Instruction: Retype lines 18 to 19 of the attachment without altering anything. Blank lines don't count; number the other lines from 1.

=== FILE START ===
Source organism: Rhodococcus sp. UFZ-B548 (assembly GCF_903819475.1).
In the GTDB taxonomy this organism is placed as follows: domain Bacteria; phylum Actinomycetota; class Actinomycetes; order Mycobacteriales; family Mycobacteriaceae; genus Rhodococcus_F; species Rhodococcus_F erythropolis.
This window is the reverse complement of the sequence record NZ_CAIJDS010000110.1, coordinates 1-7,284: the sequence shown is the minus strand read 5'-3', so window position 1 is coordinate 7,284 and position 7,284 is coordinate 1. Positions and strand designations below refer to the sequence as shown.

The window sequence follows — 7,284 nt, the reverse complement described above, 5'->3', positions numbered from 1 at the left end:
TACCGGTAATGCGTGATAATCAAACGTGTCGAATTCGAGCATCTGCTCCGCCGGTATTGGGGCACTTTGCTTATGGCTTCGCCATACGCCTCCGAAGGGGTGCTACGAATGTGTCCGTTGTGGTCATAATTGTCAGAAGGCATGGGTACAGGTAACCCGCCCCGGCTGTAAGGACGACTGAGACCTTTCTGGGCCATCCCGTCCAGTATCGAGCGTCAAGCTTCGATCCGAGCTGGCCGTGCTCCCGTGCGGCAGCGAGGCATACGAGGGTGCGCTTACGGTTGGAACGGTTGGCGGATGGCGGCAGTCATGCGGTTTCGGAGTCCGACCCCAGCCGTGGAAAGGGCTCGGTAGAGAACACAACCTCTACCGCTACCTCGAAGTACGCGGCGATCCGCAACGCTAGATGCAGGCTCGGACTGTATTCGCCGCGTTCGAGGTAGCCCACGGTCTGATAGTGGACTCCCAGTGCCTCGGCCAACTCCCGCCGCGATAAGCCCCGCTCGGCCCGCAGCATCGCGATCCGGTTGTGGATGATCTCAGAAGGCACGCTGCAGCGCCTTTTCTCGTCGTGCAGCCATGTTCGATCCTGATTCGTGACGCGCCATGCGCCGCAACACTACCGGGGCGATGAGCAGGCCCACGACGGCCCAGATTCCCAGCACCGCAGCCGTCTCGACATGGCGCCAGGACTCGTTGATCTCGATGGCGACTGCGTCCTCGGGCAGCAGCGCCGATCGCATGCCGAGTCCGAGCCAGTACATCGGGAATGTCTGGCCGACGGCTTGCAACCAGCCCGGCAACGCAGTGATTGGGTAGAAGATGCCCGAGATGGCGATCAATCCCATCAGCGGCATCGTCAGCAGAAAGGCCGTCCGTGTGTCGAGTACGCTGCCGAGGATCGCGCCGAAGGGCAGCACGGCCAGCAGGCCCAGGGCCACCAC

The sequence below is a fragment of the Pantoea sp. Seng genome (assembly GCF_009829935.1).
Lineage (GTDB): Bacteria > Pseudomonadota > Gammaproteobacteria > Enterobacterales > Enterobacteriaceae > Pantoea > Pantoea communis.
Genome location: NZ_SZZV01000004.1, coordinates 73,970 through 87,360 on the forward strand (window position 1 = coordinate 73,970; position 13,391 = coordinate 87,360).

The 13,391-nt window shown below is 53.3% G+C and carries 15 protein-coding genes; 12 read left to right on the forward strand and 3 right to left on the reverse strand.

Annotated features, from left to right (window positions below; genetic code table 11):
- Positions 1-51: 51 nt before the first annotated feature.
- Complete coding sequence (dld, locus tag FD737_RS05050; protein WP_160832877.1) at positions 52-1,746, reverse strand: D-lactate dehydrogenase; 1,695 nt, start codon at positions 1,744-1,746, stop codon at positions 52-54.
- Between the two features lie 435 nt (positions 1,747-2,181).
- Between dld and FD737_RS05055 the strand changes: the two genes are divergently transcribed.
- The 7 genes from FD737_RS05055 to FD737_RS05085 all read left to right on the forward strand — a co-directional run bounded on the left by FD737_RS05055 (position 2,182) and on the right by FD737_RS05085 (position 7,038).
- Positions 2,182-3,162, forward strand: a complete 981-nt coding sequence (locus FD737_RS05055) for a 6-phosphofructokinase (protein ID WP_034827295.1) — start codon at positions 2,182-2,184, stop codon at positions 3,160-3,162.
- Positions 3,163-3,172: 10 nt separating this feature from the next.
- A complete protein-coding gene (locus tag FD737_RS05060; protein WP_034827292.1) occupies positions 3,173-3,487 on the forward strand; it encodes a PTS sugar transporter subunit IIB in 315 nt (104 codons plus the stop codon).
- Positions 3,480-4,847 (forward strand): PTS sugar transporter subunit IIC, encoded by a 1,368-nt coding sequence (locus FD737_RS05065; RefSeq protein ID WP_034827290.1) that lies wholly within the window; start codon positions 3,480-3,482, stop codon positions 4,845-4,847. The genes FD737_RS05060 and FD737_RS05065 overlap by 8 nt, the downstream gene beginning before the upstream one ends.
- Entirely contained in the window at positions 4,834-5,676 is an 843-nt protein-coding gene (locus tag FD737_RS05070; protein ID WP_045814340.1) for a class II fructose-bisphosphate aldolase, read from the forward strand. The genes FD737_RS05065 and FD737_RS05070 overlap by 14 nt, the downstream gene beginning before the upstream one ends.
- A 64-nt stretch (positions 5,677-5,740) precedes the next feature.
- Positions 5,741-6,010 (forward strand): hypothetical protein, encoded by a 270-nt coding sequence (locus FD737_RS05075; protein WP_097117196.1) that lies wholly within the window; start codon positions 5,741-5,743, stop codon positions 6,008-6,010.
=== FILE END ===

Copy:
- A complete protein-coding gene (locus tag FD737_RS05060; protein WP_034827292.1) occupies positions 3,173-3,487 on the forward strand; it encodes a PTS sugar transporter subunit IIB in 315 nt (104 codons plus the stop codon).
- Positions 3,480-4,847 (forward strand): PTS sugar transporter subunit IIC, encoded by a 1,368-nt coding sequence (locus FD737_RS05065; RefSeq protein ID WP_034827290.1) that lies wholly within the window; start codon positions 3,480-3,482, stop codon positions 4,845-4,847. The genes FD737_RS05060 and FD737_RS05065 overlap by 8 nt, the downstream gene beginning before the upstream one ends.